BASSETT Cyril Royston Guyton
4/515, Lieutenant, New Zealand Divisional Signals Regiment, WW1
802313, Lieutenant Colonel, National Military Reserve, WW2
Legion of Frontiersmen, New Zealand
Gazetted 15 October 1915, p1054 After the New Zealand Infantry Brigade had attacked and established itself on the ridge, Corporal Bassett, in full daylight and under a continuous and heavy fire, succeeded in laying a telephone line from the old position to the new one on Chunuk Bair. He has subsequently been brought to notice for further excellent and most gallant work connected with the repair of telephone lines both by day and by night under heavy fire New Zealand War Service Medal New Zealand Territorial Service Medal
Born 3 January 1892, Auckland, New Zealand
Died 9 January 1983, Auckland, New Zealand
Buried at Schnapper Rock, Albany, North Shore City, New Zealand
Cyril Royston Guyton BASSETT was born at Auckland, New Zealand, on 3 January 1892, the son of Frederick Charles BASSETT, a printer, and his wife, Harriet Adelle POWLEY. Cyril attended Grafton School, Auckland Grammar School and the Auckland Technical College. In 1908 he was employed as a clerk at the Newton branch of the National Bank of New Zealand. His first military service was from 1909 to 1911 with the Auckland College Rifles Volunteers, and then with the Auckland Divisional Signal Company from 1911 to 1914.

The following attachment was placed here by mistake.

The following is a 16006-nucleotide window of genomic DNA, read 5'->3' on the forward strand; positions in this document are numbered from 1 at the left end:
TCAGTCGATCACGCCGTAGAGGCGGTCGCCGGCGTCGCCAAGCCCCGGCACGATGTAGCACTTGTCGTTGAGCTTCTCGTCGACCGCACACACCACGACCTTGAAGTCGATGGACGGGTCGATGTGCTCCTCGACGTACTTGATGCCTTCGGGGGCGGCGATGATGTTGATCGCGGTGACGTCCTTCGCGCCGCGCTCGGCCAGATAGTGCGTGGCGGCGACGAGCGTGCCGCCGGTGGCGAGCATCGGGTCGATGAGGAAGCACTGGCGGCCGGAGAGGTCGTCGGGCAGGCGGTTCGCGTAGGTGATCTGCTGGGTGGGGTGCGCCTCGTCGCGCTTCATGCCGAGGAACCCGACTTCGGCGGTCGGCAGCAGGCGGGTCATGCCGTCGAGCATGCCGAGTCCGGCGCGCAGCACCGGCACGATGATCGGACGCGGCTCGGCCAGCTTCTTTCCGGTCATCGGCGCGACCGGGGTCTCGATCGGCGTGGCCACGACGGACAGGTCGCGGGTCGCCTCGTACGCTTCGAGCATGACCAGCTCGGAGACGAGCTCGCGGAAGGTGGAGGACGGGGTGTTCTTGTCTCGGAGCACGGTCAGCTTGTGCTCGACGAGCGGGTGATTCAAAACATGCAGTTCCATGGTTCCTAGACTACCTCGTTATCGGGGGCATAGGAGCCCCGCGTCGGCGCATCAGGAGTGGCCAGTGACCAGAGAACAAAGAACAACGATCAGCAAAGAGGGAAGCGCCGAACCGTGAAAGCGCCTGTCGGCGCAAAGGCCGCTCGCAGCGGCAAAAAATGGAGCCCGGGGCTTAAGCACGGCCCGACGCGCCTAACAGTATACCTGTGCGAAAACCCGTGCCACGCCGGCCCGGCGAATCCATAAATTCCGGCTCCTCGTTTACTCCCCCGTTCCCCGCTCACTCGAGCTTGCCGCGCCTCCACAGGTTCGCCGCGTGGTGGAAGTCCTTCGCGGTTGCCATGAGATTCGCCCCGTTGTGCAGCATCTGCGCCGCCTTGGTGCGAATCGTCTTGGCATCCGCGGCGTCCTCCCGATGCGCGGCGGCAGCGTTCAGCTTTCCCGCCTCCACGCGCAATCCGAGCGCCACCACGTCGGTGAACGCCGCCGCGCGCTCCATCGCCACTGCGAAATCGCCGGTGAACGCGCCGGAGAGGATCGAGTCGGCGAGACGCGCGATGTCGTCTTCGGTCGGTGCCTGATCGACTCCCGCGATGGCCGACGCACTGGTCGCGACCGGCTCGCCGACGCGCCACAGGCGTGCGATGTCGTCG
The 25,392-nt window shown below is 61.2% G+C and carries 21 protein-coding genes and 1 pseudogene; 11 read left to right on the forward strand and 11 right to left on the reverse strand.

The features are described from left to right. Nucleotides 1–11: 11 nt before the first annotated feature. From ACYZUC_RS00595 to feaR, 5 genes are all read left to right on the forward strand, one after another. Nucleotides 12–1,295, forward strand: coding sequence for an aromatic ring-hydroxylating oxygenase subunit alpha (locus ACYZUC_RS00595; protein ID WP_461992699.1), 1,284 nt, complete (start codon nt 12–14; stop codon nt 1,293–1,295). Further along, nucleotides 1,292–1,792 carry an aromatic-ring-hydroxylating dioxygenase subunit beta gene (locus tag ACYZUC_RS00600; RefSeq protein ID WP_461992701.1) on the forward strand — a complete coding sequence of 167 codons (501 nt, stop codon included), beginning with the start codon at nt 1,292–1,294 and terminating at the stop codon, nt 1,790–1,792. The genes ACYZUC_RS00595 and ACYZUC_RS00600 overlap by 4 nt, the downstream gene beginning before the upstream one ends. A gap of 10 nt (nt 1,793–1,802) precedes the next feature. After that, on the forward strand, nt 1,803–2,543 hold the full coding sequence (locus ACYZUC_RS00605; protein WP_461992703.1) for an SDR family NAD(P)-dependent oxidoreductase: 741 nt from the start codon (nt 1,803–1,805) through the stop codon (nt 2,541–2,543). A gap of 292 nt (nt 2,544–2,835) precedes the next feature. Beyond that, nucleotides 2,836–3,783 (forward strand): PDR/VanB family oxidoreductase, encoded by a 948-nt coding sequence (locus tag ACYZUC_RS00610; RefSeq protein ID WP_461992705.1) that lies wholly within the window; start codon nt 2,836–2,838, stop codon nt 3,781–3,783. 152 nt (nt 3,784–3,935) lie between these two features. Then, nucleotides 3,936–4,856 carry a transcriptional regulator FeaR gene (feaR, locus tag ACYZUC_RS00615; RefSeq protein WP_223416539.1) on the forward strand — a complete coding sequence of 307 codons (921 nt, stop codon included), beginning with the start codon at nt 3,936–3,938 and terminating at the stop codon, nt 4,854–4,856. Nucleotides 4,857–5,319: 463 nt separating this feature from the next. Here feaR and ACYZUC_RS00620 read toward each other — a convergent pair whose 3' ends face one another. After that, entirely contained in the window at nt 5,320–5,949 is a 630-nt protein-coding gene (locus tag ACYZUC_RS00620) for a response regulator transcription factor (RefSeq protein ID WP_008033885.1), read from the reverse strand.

On 10 August 1914 BASSETT was attested as a sapper in the New Zealand Divisional Signal Company, at that time attached to the Corps of New Zealand Engineers. He sailed with the New Zealand Expeditionary Force on 16 October that year. Following divisional training in Egypt, the company was thrust into the fighting at Gallipoli when it landed on 25 April 1915. Between 7 and 9 August 1915 BASSETT, now a corporal, was involved in an action that won him the Victoria Cross, the first awarded to a New Zealand serviceman in the First World War. During the ferocious battle for Chunuk Bair, he and a handful of companions laid and subsequently repaired a telephone wire to the front line. In full daylight and under continuous and heavy fire, Bassett 'dashed and then crept, then dashed and crept again, up to the forward line'. The lines were cut again and again, but Bassett and his fellow linesmen went out day and night to mend them. He was always modest about his actions, later claiming, 'It was just that I was so short that the bullets passed over me.' Bassett was evacuated through illness to Britain on 13 August 1915. He rejoined his unit in France in June 1916, and on 21 September 1917 was commissioned as a second lieutenant. He was twice wounded in action on the western front and returned to New Zealand in December 1918. Before his release from the NZEF in January 1919 he was promoted to full lieutenant. After the war BASSETT resumed his career with the National Bank, serving in Auckland and as manager in Paeroa. He retained his link with the military by joining the Territorial Force. In July 1925 he was posted to the reserve of officers and in December 1929 to the retired list. On 19 January 1926 Bassett married Ruth Louise Grant at St David's Church, Auckland. In 1939 he was promoted to manager of the Town Hall branch of the National Bank in Auckland. After the outbreak of the Second World War BASSETT was recalled to the National Military Reserve as a lieutenant. He spent the war years in New Zealand, working in signals and eventually achieving the rank of lieutenant colonel with command of Northern Military District Signals. He was posted to the reserve in December 1943 and placed on the retired list in 1948. Throughout his military career he was regarded as a popular and hard-working officer. Cyril BASSETT retired from banking in January 1952. During his retirement he served the Devonport community as a justice of the peace. He died on 9 January 1983 at his home in Stanley Bay, Auckland, at the age of 91, survived by his wife and two daughters. Bassett had been the only New Zealander serving in a New Zealand unit to win the Victoria Cross at Gallipoli. He had been reluctant, however, to talk about the award saying, 'All my mates ever got were wooden crosses.' Following his death, his widow donated the Bassett VC Memorial Trophy to the Royal New Zealand Corps of Signals; the trophy depicts Bassett laying a line at Gallipoli. It is awarded annually to the corps' most outstanding corporal - the rank Bassett held when he earned his Victoria Cross.